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Unformatted text preview: loping. The opposite occurs for high short-term
rates and low long-term rates.
All three theories of term structure have merit. From them we can conclude
that at any time, the slope of the yield curve is affected by (1) inflationary expectations, (2) liquidity preferences, and (3) the comparative equilibrium of supply
and demand in the short- and long-term market segments. Upward-sloping yield
curves result from higher future inflation expectations, lender preferences for
shorter-maturity loans, and greater supply of short-term loans than of long-term
loans relative to demand. The opposite behaviors would result in a downwardsloping yield curve. At any time, the interaction of these three forces determines
the prevailing slope of the yield curve. Risk Premiums: Issuer and Issue Characteristics
So far we have considered only risk-free U.S. Treasury securities. We now reintroduce the risk premium and assess it in view of risky non-Treasury issues.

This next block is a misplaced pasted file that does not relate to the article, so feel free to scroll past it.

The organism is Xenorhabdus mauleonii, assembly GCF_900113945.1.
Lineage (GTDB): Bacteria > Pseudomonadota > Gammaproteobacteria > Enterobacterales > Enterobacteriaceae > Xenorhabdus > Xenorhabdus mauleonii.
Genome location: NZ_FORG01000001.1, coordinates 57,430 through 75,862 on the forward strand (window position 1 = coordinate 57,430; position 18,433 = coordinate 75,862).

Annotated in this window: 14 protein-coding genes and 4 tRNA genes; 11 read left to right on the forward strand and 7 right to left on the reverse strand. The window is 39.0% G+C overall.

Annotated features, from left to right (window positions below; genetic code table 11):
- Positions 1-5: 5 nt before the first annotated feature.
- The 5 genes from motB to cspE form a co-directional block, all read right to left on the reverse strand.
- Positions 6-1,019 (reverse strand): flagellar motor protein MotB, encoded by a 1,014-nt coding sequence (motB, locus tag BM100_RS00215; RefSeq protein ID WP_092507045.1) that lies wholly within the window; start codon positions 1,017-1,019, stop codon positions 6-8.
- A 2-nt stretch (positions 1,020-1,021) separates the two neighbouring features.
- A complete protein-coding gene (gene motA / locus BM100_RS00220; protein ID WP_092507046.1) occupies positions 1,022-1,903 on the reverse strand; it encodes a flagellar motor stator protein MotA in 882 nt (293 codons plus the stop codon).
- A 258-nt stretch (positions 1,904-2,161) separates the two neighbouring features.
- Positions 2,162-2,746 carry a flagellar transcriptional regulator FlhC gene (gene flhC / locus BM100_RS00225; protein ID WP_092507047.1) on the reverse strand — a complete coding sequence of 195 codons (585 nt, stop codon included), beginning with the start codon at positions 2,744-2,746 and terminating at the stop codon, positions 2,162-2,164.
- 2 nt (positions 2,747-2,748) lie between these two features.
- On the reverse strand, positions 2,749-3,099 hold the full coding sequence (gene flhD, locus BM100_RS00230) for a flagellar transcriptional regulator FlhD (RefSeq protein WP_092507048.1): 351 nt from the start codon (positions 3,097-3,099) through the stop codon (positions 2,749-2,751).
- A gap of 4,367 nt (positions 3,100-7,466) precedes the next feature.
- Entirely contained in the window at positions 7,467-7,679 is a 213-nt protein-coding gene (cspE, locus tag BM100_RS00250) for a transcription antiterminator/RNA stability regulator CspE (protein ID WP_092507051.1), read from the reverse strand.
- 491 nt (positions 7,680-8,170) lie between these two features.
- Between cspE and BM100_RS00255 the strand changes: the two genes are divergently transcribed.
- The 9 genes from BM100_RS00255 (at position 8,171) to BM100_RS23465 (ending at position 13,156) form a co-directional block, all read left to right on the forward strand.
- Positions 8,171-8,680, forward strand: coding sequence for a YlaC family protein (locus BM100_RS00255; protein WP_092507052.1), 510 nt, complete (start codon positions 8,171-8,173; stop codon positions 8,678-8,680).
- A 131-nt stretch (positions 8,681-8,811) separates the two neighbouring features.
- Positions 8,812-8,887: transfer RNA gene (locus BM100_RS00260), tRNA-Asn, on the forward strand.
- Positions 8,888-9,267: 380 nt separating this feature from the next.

Recall Equation 6.1:
k1 k* IP RP1 risk-free
rate, RF premium In words, the nominal rate of interest for security 1 (k1) is equal to the risk-free
rate, consisting of the real rate of interest (k*) plus the inflation expectation premium (IP) plus the risk premium (RP1). The risk premium varies with specific
issuer and issue characteristics; it causes similar-maturity securities8 to have differing nominal rates of interest.
8 EXAMPLE The nominal interest rates on a number of classes of long-term securities on
March 15, 2002, were as follows:910
U.S. Treasury bonds (average) Nominal interest
5.68% Corporate bonds (by ratings):
High quality (Aaa–Aa) 6.13 Medium quality (A–Baa) 7.14 Speculative (Ba–C) 8.11 Utility bonds (average rating) 6.99 8. To provide for the same risk-free rate of interest, k* IP, it is necessary to assume equal maturities. When we do
so, the inflationary expectations premium, IP, and therefore RF , will be held constant, and the issuer and issue characteristics premium, RP, becomes the key factor...
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